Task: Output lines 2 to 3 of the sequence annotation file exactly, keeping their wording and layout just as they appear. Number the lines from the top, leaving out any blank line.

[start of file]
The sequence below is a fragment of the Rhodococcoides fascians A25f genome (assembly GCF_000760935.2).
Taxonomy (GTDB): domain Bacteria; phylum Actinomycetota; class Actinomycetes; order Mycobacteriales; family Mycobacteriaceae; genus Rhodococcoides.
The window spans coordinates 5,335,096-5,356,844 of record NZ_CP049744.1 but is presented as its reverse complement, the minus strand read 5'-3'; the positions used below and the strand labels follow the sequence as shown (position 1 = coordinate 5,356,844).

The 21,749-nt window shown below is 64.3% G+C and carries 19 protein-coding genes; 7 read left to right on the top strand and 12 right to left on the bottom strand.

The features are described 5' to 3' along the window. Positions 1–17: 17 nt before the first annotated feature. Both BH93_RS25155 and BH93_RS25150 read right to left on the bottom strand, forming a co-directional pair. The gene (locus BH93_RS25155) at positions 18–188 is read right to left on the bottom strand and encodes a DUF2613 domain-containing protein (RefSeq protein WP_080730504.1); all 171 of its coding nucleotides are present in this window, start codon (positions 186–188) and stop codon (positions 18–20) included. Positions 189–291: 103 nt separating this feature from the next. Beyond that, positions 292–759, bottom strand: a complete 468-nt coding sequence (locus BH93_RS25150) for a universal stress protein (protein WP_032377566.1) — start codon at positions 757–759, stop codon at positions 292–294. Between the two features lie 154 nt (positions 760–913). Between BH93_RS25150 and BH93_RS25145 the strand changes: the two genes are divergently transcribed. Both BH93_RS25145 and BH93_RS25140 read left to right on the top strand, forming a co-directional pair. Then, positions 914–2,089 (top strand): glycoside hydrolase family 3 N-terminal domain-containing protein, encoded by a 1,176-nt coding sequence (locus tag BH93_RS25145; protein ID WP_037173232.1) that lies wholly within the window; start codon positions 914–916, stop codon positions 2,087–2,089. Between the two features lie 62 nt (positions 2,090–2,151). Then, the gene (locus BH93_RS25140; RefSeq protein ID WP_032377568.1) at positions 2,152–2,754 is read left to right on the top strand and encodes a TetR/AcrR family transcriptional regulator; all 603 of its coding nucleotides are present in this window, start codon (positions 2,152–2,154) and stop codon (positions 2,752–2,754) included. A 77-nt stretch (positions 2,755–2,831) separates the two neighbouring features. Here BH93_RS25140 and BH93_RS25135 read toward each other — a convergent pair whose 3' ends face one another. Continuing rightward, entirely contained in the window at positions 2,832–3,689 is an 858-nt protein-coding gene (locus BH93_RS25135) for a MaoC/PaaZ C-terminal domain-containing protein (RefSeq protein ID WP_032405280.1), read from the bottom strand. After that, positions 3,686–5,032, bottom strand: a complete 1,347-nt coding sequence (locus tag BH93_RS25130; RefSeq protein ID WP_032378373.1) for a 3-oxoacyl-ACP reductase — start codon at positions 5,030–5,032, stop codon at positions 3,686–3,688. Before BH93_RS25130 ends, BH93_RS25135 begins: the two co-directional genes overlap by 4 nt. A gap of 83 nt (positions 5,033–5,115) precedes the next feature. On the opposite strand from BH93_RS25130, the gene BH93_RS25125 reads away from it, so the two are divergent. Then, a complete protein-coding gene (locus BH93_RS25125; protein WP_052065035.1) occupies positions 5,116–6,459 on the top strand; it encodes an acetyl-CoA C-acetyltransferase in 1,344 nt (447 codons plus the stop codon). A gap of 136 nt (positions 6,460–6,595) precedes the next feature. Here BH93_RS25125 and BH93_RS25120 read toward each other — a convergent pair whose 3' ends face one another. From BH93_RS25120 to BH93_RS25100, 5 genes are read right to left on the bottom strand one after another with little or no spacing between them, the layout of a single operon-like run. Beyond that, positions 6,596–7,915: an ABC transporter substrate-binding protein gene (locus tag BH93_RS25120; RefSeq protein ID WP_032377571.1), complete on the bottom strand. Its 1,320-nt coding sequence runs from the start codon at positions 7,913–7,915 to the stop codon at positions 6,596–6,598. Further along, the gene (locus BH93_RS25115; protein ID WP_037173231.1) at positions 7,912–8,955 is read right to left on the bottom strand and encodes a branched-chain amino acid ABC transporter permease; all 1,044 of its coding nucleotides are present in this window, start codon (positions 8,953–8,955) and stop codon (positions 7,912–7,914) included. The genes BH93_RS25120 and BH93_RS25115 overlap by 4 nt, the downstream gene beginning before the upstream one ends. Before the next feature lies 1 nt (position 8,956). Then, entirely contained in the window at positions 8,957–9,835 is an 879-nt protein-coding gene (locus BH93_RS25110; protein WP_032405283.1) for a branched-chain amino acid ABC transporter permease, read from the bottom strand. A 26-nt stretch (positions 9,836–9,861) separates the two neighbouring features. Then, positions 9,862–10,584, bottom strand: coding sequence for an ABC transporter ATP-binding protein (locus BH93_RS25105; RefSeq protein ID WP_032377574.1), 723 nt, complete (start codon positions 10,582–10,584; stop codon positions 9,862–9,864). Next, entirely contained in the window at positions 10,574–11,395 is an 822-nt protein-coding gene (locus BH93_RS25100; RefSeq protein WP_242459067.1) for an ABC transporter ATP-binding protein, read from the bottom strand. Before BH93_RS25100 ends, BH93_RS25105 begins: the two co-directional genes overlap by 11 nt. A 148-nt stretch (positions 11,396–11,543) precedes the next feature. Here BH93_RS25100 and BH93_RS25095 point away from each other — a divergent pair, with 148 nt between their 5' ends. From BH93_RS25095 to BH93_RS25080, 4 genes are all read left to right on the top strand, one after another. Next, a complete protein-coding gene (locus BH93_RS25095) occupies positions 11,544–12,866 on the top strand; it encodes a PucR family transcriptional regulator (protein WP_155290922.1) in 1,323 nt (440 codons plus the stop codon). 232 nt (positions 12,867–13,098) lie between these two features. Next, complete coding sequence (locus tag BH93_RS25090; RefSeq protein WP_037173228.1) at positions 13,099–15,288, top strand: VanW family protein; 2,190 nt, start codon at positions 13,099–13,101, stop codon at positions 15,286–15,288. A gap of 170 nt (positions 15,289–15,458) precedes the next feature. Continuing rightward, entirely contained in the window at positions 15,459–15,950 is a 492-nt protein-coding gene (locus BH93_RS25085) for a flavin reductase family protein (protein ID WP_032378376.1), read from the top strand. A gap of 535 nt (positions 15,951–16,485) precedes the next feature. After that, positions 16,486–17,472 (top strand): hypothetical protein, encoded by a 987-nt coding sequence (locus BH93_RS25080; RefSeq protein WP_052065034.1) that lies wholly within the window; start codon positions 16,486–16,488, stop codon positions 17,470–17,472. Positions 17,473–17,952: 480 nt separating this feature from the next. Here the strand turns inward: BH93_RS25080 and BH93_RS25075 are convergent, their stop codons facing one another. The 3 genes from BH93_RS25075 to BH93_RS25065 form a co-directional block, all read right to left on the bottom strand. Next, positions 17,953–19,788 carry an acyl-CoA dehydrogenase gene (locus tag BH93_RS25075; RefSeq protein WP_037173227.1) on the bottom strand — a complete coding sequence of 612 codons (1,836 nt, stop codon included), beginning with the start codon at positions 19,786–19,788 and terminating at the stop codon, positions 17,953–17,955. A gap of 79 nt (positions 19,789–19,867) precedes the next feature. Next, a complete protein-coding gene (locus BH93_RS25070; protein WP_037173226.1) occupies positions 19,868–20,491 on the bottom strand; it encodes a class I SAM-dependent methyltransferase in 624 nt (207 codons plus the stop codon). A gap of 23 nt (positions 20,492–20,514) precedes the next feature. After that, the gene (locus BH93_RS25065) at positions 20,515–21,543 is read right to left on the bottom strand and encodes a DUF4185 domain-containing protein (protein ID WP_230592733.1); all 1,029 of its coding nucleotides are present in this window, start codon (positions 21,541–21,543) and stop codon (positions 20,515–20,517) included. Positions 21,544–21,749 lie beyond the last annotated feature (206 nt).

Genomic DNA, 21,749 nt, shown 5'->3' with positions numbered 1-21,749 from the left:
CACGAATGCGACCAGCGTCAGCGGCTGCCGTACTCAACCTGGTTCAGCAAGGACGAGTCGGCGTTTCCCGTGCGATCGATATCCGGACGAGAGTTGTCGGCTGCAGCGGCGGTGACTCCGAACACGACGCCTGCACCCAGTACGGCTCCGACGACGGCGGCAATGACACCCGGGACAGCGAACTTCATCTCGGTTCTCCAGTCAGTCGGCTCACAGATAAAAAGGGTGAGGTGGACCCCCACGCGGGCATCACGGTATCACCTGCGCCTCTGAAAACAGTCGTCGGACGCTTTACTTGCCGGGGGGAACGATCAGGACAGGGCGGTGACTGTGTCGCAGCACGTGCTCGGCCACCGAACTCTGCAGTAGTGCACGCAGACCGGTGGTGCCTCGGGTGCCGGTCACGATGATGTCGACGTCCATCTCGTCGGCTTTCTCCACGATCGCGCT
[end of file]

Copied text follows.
Taxonomy (GTDB): domain Bacteria; phylum Actinomycetota; class Actinomycetes; order Mycobacteriales; family Mycobacteriaceae; genus Rhodococcoides.
The window spans coordinates 5,335,096-5,356,844 of record NZ_CP049744.1 but is presented as its reverse complement, the minus strand read 5'-3'; the positions used below and the strand labels follow the sequence as shown (position 1 = coordinate 5,356,844).